Do you let off the gas completely when changing gears?

A buddy of mine taught me to drive a manual a long time ago but I never ended up buying a car with a manual so I never really learned completely. Anyway, I'm looking at cars with manual transmissions again so I've been watching how-to videos and what not. Here's the thing:

Every video I've watched says you need to come off the gas completely when changing gears. When I learned from my friend, I definitely did NOT do this, yet I was easily making good, smooth shifts between gears. I let the gas off some, but definitely not completely. I even remember him saying that the thing he had the most trouble with was upshifting while the car was moving and he was surprised at how easily I was picking it up. My biggest problem area was launching the car smoothly, but upshifting seemed very easy.

So which is it? Do you need to completely let off the gas or not?

The car I learned in was a Civic, and I'm currently looking at the Subaru BRZ (200hp, 6 speed), Nissan 350z (250+hp, 5 or 6 speed) or similar, if any of that matters.


8 Answers

  • 7 years ago

    A five ton semi! Really?Give me a break.A maxed out semi is 80,000 lbs,for single trailers.

    I've driven semi's, single trailers,doubles,as well as triples,all my life hauling everything from fuel to groceries 'for small companies,to being a Teamster road driver.

    No,you don't have to use a clutch.I can come to a 4 way stop and although NOT stopped completely,but barely rolling slip it into a pulling gear and head on down the road.Have been doing it forever.

    Some,newer model vehicles it is real difficult to do this if not impossible.

    They no longer use friction clutches in them ,but rather fluid clutches,which definitely makes a difference.

    When you up shift,allow the RPM's to fall back to where they would be if using a clutch and you'll FEEL when to slip it into the next gear.Downshift,letting the motor with your foot off accelerator slow you when in the highest range for where you would normally shift to a a higher gear ,or just a little below that you can safely slip it into the next slowest gear.

    All this comes with experience behind the wheel and understanding how what your driving operates,watching and paying attention to RPM,when you drive it.Until then you are well advised to use the clutch.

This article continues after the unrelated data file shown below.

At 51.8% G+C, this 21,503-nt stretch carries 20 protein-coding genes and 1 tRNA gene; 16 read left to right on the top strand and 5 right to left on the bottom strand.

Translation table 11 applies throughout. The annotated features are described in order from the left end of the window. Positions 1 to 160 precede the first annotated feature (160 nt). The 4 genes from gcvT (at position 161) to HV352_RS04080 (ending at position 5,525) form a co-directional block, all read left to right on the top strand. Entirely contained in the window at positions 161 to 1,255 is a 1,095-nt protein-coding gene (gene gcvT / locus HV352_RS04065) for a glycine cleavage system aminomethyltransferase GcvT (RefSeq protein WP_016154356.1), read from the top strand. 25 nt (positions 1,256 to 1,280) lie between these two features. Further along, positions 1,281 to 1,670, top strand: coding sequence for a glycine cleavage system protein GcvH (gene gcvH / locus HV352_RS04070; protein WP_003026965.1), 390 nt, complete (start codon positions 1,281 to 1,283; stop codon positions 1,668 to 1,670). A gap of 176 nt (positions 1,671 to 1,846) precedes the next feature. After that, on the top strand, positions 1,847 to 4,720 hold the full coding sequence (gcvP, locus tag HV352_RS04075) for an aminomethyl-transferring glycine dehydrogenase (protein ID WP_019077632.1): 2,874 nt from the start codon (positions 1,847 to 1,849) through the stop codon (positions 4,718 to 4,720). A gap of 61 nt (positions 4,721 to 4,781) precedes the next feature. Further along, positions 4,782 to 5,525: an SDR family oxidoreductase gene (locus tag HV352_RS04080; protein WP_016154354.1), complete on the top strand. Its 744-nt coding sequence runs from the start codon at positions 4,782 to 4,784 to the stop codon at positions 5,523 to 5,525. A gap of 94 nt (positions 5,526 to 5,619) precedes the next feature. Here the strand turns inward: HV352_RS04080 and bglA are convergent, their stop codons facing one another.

• 7 years ago

    Not necessarily. Technically you don't have to but some vehicles under heavy towing for instance require you to double shift and speed the engine back up to prevent a stall when changing gears. This is not the case for normal cars and new vehicles especially. If the car has a tachometer then maintain an engine speed of around 1000 to 2000 rpm between shifts. With some practice, you will learn how and get the feel for it. Every car is different.

  • 7 years ago

    You ALWAYS completely let off on the gas when shifting up. If you are shifting down, learn the technique of double clutching to prevent excessive transmission wear. NEVER shift down to a gear lower than you would at that speed. If you do, you will end up replacing even the best transmission after only a few miles. I know. I had lent my car to someone who didn't understand, and shifted down to 2nd at 70... saying, "I didn't let out the clutch." but... the clutch components and transmission were badly over-speed, and it failed. It isn't designed to go to 40,000 RPM. It's not a jet... it's just a car.

  • 5 years ago

    I have a 2008 g37 manual. Not the easiest to shift. I always had trouble shifting smoothly and I already had it for like 6 months. I just found out today that the best way to shift smoothly is to let go of the gas completey but still rest your foot on the pedal very gently while your shifting. Feels Smooth Like butter 👍🏼

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  • 7 years ago

    Depending on how sensitive the throttle is I either let up completely (very sensitive throttle) or not (controllable throttle). The idea, whether upshifting or downshifting, is to match the engine speed before letting out the clutch and if you completely lift off the throttle you will lurch when you let out the clutch as you go past the match speed with the engine still decelerating rapidly.

    Source(s): 44 years driving manuals; learned the trick when I had a Lotus
  • Dan B
    Lv 7
    7 years ago

    Double clutching is not needed on transmissions with synchronized gears. You let up on the gas to prevent the engine from over-reving. After you select the next gear, you apply gas as you let up on the clutch smoothly so as to match the engine speed with the clutch plate speed. I would be reluctant to not use the clutch for fear damaging the transmission. It's not that big of a deal to use the clutch.

  • 7 years ago

    I'm no expert on the matter but I always let off the gas completely. You can still make a smooth transition doing it that way but it might take a little getting used to.

  • 7 years ago

    Yes, but I have it down so well after 35 years that I can drive anything from a motorcycle to a 5 ton semi tractor.

    The bleeding:

    Youtube thumbnail

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